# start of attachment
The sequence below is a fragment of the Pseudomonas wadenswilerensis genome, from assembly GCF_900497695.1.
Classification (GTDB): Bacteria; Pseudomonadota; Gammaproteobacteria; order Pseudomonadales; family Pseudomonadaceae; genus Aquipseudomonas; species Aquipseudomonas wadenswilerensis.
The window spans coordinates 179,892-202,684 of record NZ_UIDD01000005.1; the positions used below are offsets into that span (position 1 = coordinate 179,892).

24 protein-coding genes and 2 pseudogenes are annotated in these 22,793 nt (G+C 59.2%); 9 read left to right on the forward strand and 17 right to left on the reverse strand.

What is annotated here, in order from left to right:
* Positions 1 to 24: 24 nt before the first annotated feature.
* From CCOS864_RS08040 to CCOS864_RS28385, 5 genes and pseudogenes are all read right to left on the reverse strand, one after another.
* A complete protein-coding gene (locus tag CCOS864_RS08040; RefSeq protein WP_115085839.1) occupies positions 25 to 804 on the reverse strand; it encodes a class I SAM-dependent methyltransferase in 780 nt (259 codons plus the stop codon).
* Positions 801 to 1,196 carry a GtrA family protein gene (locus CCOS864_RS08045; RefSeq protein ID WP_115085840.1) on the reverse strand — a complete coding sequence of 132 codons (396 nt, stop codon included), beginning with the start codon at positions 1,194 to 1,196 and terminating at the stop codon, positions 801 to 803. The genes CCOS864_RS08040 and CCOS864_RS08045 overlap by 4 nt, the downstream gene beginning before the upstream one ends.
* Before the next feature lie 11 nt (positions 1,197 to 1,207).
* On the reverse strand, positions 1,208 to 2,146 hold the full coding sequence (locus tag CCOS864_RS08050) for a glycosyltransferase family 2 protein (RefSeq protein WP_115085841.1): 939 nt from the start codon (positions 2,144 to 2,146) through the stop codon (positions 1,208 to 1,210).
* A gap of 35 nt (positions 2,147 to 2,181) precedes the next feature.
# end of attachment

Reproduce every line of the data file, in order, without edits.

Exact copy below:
The sequence below is a fragment of the Pseudomonas wadenswilerensis genome, from assembly GCF_900497695.1.
Classification (GTDB): Bacteria; Pseudomonadota; Gammaproteobacteria; order Pseudomonadales; family Pseudomonadaceae; genus Aquipseudomonas; species Aquipseudomonas wadenswilerensis.
The window spans coordinates 179,892-202,684 of record NZ_UIDD01000005.1; the positions used below are offsets into that span (position 1 = coordinate 179,892).

24 protein-coding genes and 2 pseudogenes are annotated in these 22,793 nt (G+C 59.2%); 9 read left to right on the forward strand and 17 right to left on the reverse strand.

What is annotated here, in order from left to right:
* Positions 1 to 24: 24 nt before the first annotated feature.
* From CCOS864_RS08040 to CCOS864_RS28385, 5 genes and pseudogenes are all read right to left on the reverse strand, one after another.
* A complete protein-coding gene (locus tag CCOS864_RS08040; RefSeq protein WP_115085839.1) occupies positions 25 to 804 on the reverse strand; it encodes a class I SAM-dependent methyltransferase in 780 nt (259 codons plus the stop codon).
* Positions 801 to 1,196 carry a GtrA family protein gene (locus CCOS864_RS08045; RefSeq protein ID WP_115085840.1) on the reverse strand — a complete coding sequence of 132 codons (396 nt, stop codon included), beginning with the start codon at positions 1,194 to 1,196 and terminating at the stop codon, positions 801 to 803. The genes CCOS864_RS08040 and CCOS864_RS08045 overlap by 4 nt, the downstream gene beginning before the upstream one ends.
* Before the next feature lie 11 nt (positions 1,197 to 1,207).
* On the reverse strand, positions 1,208 to 2,146 hold the full coding sequence (locus tag CCOS864_RS08050) for a glycosyltransferase family 2 protein (RefSeq protein WP_115085841.1): 939 nt from the start codon (positions 2,144 to 2,146) through the stop codon (positions 1,208 to 1,210).
* A gap of 35 nt (positions 2,147 to 2,181) precedes the next feature.